23 APRIL 1937, Page 16


The National Maritime Museum at Greenwich

" THE first part of an Englishman's creed must be that he believeth in the sea," wrote the Marquess of Halifax in 1649. Yet it is a strange characteristic of the Englislunan to go on taking his deepest beliefs for granted year after year, much as the minutes of the previous meeting are " taken as read." In this way the greatest seapower of the world, whose whole history, political, commercial, and cultural, has been deter- mined by the sea, has waited a surprisingly long time for a National Maritime Museum. Other countries, such as France, the United States and Sweden, possess theirs. England alone, in spite of various unsuccessful attempts to found one, has hitherto had none. It was only ten years ago that the Society for Nautical Research started trying to remedy this defect, and evoked the superlatively generous response of Sir James Caird. His public-spirited purchase of the Macpherson Collection and other famous treasures created the nucleus of the present museum, whose legal existence dates from the

National Maritime Museum Act of 1934. From the beginning the unceasing energy and knowledge of Professor Callender, the Director, have been the driving forces which have turned the Museum into a reality and made it what it is, a great national institution.

The new museum sets out to record the whole -maritime civilisation of England. It does not confine itself to naval history nor even exclusively to this country. Anything that has any connexion with our maritime development, from Ptolemy's gaily-coloured atlases to Captain Cook's cabin furniture, is here exhibited. In the Navigation Room is a fascinating collection of early globes by the great German goldsmiths, together with astrolabes, sextants and every other kind of nautical instrument, including John Harrison's first accurate chronometers, which were set going again by Lt.- Commander Gould after years of disuse. The Nelson Room displays not only a unique collection of portraits and battle scenes but also a rare set of uniforms, including the bemedalled coat which Nelson wore at Trafalgar. Elsewhere are collections of prints, coins and medals from the Greeks onwards, all arranged by experts according to the latest methods.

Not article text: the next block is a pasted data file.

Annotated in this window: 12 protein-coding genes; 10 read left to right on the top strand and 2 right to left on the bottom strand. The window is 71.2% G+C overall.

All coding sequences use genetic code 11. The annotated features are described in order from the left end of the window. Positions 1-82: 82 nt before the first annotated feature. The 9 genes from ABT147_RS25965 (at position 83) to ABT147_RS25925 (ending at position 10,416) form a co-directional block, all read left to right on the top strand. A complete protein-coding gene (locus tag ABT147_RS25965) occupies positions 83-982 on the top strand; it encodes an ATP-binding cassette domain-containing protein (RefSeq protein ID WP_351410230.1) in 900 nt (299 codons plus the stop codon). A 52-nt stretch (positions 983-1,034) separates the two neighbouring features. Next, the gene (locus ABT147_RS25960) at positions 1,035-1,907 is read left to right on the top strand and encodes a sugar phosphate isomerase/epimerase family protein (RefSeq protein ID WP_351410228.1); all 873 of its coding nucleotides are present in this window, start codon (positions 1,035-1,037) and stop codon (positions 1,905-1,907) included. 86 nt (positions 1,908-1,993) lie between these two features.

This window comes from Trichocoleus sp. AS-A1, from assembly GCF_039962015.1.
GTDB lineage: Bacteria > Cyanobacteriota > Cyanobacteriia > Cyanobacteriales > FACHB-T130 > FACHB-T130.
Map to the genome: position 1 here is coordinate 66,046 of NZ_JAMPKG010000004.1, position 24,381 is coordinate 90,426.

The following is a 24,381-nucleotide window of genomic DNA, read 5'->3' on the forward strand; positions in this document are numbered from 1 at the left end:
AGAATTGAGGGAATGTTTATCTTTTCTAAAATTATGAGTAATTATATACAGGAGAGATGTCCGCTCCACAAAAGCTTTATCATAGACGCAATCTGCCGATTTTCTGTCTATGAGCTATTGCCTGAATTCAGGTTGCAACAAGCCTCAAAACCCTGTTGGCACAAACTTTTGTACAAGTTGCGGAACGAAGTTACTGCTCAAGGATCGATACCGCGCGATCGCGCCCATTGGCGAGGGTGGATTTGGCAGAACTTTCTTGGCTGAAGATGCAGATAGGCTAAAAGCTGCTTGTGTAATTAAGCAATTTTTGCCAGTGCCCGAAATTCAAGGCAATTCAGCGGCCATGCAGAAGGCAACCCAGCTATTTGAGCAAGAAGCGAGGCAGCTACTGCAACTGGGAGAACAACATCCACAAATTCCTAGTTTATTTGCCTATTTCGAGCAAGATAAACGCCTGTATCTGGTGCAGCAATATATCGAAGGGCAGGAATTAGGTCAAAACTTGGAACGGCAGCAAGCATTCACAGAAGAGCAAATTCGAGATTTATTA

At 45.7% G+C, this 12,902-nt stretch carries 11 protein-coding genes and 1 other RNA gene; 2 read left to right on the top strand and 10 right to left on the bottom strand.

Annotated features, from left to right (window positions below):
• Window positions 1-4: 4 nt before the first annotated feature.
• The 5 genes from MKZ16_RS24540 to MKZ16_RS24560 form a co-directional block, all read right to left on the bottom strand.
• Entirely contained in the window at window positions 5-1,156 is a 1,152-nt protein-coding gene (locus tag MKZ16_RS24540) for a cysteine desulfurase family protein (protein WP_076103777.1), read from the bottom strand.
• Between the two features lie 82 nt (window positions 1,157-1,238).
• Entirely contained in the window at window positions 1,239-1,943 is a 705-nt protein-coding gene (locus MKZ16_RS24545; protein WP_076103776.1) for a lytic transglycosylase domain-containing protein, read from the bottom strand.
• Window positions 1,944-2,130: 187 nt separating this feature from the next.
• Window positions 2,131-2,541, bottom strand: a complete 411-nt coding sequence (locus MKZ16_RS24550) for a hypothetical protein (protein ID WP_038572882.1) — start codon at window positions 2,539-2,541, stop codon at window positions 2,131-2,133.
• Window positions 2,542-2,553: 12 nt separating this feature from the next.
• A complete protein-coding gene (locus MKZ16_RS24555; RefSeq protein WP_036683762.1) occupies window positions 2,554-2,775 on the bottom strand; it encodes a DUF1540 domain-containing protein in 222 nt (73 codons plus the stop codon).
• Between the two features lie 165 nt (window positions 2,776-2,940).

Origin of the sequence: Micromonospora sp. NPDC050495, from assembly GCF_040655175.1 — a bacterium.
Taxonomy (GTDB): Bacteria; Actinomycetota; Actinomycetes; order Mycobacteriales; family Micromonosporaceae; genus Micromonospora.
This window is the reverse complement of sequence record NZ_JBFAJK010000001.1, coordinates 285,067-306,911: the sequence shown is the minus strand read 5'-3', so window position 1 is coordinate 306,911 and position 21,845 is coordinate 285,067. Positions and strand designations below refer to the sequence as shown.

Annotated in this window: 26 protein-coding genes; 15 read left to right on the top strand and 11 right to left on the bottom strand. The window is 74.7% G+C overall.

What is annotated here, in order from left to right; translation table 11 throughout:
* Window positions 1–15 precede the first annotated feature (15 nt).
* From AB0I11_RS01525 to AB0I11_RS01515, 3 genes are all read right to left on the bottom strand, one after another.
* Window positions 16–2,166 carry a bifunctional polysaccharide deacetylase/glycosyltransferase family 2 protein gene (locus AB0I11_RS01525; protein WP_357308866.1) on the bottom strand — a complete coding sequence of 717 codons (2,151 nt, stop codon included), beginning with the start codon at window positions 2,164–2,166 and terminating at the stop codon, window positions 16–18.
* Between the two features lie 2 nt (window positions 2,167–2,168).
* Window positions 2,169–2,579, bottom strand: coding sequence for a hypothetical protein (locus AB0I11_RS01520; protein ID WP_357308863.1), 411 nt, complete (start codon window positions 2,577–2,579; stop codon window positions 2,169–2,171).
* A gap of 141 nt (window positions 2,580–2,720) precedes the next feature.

But the crowning glory of the place is undoubtedly its

collection of marine pictures. Nowhere else in England can marine painting be studied as a whole. Here one can see how from the great Vanderveldes, who have left us a first-hand record of the whole " sea affaire " in the latter half of the sixteenth century, developed the school of English marine painting, one of our distinctive contributions to the history of art. The portraits by themselves could form an exhibition. Here are a dozen superb Reynolds, including that masterly study of Boscawen, " Wry-necked Dick," with his head held at the characteristic half-cock, and Raeburn's Duncan, and the Sir Hyde Parker attributed to Romney, which portrays the old admiral wearing a devil-may-care expression typical of the whole genus of seadogs. Such portraits, and other pictures, not portraits, such as Zoffany's spirited " Death of Captain Cook " or Hodges' dream-pictures of Tahiti, are of a standard which any gallery would be proud to possess.

Museums are often treated as dead-alive places, fit only for

the antiquary and the dry-as-dust, and incapable of showing true artistic taste. Not so the National Maritime Museum. The arrangement, of necessity mainly chronological, is a model of how such things can be done. The plain galleries, refreshingly free of glass cases, and full of light, give an unusual air of spaciousness, which is enhanced by the Museum's attractive situation among Wren's buildings in Greenwich Park. Simple buff screens and suitable frames, often of a contemporary date, display the pictures at their best ; and the labelling has been done with great care. The lighting, both in the picture-galleries and the coin-rooms, is excellent. Taken as a whole, the museum reveals a happy absence of the usual glass-case-and-stuffed-mummy atmosphere. In short, while fulfilling to perfection its function of giving the nation a full understanding of our maritime civilisation, it has also made it clear that a museum can be a work of art.

Finally, if in only ten years such a magnificent collection has been formed almost without the public's knowledge, the possibilities of future expansion, on the encouraging model of the National Portrait Gallery, are infinitely exciting.